ContinuationProposals

David Krauss edited this page Jul 21, 2014 · 30 revisions

This page tracks the pros and cons of proposals to address CONTINUATION/header block size-related issues (#550 and #551).

Note that it's very possible we end up using more than one of these; however, they're listed separately so that their individual attributes can be explored.

Drop CONTINUATION

Remove CONTINUATION completely from the specification, as per #548.

Pros

  • Headers are sent in one frame, which means that multiplexing can still happen (as long as max frame size limit is appropriate to connection). Addresses #550.
    • [roberto] I'm not sure I understand the above. I assume it means that there can be no HoL blocking. If so, then this is not true.
      • If there are 1000 bytes of payload, the HoL blocking exists for the amount of time it takes to send those 1000 bytes of payload.
      • The use (or lack of use) of CONTINUATION frames doesn't change this: One can achieve all of the same properties by having an implementation initiate the sending of HEADER (followed by CONTINUATION) when it knows it will have all of the headers to send, and will not stall.
  • No more need to parse CONTINUATION frames to keep the header table in sync after too large a request
    • [roberto] the above is not true-- removing continuations does not change the requirement to parse any/all header data sent, since failing to interpret header data (even if just throwing it out) results in state desynch of the compressor. I believe this is conflating the idea of a max-compressed-header size with the idea of continuations, which are orthogonal: One can have continuations while also having a max-compressed-header size.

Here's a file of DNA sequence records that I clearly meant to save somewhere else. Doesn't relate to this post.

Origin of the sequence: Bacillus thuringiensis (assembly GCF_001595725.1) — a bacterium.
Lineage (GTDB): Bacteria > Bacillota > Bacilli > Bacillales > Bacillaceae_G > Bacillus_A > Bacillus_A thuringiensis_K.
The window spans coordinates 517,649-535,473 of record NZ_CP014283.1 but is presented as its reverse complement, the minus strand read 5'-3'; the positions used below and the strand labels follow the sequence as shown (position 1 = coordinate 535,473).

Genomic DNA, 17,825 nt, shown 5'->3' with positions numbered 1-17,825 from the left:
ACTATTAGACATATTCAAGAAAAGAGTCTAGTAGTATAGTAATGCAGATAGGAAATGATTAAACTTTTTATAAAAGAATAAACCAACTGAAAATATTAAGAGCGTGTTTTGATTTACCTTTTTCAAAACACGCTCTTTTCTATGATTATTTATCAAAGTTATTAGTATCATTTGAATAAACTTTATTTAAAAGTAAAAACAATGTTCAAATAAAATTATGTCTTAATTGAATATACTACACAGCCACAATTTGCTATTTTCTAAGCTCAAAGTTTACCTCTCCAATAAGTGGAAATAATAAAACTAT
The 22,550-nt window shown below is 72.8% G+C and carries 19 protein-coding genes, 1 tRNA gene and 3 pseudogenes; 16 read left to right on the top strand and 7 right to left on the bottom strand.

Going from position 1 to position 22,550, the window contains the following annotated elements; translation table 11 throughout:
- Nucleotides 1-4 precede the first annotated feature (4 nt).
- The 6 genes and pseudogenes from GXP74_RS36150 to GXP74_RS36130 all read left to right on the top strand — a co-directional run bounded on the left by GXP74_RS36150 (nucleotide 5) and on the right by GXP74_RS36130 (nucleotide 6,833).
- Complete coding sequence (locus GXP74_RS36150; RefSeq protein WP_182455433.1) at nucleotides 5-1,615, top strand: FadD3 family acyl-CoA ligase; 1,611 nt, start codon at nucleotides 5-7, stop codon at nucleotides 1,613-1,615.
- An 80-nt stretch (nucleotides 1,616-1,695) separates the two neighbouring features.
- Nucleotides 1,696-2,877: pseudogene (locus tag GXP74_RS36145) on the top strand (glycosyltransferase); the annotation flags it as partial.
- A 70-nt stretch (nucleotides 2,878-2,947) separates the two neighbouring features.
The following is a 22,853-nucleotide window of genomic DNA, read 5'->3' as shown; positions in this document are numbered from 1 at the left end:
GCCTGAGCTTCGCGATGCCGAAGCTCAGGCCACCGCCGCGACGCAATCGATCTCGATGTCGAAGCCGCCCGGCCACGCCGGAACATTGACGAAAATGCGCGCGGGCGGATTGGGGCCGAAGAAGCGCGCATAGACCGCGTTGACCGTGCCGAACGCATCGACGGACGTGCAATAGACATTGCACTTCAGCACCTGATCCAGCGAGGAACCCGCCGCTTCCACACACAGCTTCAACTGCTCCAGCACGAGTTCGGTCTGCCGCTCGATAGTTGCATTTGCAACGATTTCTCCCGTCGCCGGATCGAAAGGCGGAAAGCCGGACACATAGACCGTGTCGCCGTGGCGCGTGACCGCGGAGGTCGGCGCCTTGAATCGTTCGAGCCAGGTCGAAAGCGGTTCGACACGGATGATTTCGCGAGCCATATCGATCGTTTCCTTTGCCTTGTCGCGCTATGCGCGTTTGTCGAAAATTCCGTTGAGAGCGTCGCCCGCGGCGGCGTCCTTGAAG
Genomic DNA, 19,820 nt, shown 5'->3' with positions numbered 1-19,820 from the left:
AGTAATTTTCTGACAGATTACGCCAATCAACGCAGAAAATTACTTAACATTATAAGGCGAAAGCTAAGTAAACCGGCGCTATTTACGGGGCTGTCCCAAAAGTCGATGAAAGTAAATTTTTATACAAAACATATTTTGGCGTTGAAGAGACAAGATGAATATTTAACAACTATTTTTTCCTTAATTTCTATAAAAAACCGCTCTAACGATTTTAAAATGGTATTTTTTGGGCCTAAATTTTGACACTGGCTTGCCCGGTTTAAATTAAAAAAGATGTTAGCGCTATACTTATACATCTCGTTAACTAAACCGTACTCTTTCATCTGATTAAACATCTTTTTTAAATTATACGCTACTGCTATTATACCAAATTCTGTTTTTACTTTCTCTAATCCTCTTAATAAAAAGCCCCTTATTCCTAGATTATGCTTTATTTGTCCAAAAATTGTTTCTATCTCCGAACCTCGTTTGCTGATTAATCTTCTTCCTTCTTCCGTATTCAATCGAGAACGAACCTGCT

Cons

  • Imposes a hard limit on header blocks; if not sufficiently large, interop with HTTP/1 suffers.
  • When headers are too big, error states may be problematic in proxies, existing HTTP APIs.
    • [willy] proxies already have to deal with too large headers (h1 and h2), so this does not add extra difficulties.
  • Requires knowing size of outbound headers before sending
    • which implies all of the headers must be buffered before transmission
    • which disallows implementation choice to trade possible HoL blocking for reduction in state commitment.
    • and implies an unavoidable addition to latency proportional to header_size/bandwidth
  • Non-deterministic. The fact that request A precedes B changes the ability of B to be transmitted in cases where the transmission of A now allows B to fit within the max frame size.

Requirements on implementations

  • must buffer the entire compressed headers before emitting any data
  • must not send compressed headers which exceed max header-frame size.
  • must maintain max header-frame size, as per the next section.

Option Z

  • Remove CONTINUATION
  • No frame size limit on HEADERS/PUSH_PROMISE
    • i.e. "unlimited headers" up to 2^24-1
  • SETTINGS_MAX_UNCOMPRESSED_HEADER_BLOCK_SIZE_ADVISORY
    • i.e. Advisory setting for uncompressed limit a peer is willing to receive (but might not imply PROTOCOL_ERROR or STREAM_ERROR on receipt)